How do Hillary Clinton’s *hardest-to-teach* students fare at Boston charter schools?
Reader: Hillary Clinton recently said something that made a lot of adult interests who put kids first really mad. In brief (because what she said was actually very brief), HRC said that most charter schools *don’t take the hardest-to-teach kids, or if they do they don’t keep them.* Which resulted in a flurry of sternly-worded rejoinders, like this one, this one and this one, none of which responded to HRC’s actual very brief words. Which gave me a wacky idea. What if we looked at some actual data? Continue reading →
Welcome (back) to Lake Wobegon Academy, where every teacher is highly effective, and every student is (still) in the top quintile…
Oh #TeachStrong… Like one’s loved ones, there is something irritatingly familiar about you. In fact, as I poked about your super cool new website, I couldn’t help but feel as though we’d met somewhere before. Because we have met before. I’ll never forget that day back in June of 2013. You charmed me with that line about *a virtuous cycle of excellence and higher pay for all teachers.* Well, maybe not all teachers (wink, wink!). You called yourself the *Opportunity Culture,* and I was totes smitten, especially when I watched the super cool video that I am helpfully including below. And now, like *funeral baked meats,* here you are again, part of the #TeachStrong family. What say you *Opportunity Culture,* shall we get re-acquainted again? For old-time’s sake? Continue reading →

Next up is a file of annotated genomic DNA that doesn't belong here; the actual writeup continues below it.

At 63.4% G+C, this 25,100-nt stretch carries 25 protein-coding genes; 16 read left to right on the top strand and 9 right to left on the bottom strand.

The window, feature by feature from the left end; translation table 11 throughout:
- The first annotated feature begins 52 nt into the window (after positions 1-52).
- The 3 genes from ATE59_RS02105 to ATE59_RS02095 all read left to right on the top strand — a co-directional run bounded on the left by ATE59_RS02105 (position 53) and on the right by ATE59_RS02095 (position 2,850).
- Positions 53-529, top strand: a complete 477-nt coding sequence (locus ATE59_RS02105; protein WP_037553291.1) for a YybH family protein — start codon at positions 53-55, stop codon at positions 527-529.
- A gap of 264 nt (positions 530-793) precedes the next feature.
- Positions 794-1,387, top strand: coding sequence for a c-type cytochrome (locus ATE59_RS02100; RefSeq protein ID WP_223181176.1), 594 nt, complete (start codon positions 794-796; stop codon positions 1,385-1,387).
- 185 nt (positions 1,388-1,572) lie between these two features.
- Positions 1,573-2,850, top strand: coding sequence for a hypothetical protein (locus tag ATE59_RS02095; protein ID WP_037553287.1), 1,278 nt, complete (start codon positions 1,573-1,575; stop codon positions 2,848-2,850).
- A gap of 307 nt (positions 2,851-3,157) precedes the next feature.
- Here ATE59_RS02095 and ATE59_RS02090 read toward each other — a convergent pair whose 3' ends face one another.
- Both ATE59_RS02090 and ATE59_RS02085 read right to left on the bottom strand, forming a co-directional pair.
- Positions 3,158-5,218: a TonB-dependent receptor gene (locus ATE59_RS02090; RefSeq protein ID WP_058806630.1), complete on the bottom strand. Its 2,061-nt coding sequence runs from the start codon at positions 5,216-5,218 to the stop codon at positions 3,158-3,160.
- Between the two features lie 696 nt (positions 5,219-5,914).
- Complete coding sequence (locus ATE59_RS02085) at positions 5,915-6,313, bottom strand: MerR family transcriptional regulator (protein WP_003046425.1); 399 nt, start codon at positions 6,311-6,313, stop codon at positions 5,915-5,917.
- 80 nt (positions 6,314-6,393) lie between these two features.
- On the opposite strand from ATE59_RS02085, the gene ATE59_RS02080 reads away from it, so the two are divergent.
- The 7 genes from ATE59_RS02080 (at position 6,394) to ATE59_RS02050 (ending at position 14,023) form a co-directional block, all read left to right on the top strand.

How did the vision of what’s possible get so small?
While this Tweet from former school chancellor Joel Klein refers to NYC, he could mean any number of cities where pitched battles over charter schools have raised a complicated question: Who exactly is a progressive when it comes to education? Continue reading →
Venture capitalist-turned-documentary-producer Ted Dintersmith is a fierce critic of test and measure, and no excuses charter schools. And he offers a compelling vision of what schools could look like….
EduShyster: Your new film, Most Likely to Succeed, makes a convincing case that the obsession with standardized testing is leading us over a cliff—and not into a sea of innovation. Why? And keep in mind that there is only one correct answer and that I’m timing you.
Ted Dintersmith: Well, it all depends on how you see the goal of education. If the goal is to teach kids year after year to shut down their creative thinking and stop asking questions, we’re doing a great job. Is school about learning vocabulary and math through repetition and drilling under time pressure? Or is it about doing complicated challenging things that you care about and learning to persevere and be creative and resourceful? Continue reading →
Stacking up winners and losers in the Great Massessment Debate…
*I’ll take door number three, Monty.* Wait—there’s a door number three¿¿¿ I speak, of course, of the remarkable journey that has been the Great Massessment Debate. PARCC vs. MCAS. MCAS vs. PARCC. This week the path to college and career readiness suddenly reached a fork in the road, by which I mean a trident. But as any young Massessee who has fallen on the wrong side of the cut score can attest, there must be winners and losers in this particular contest. To the doors, reader! Continue reading →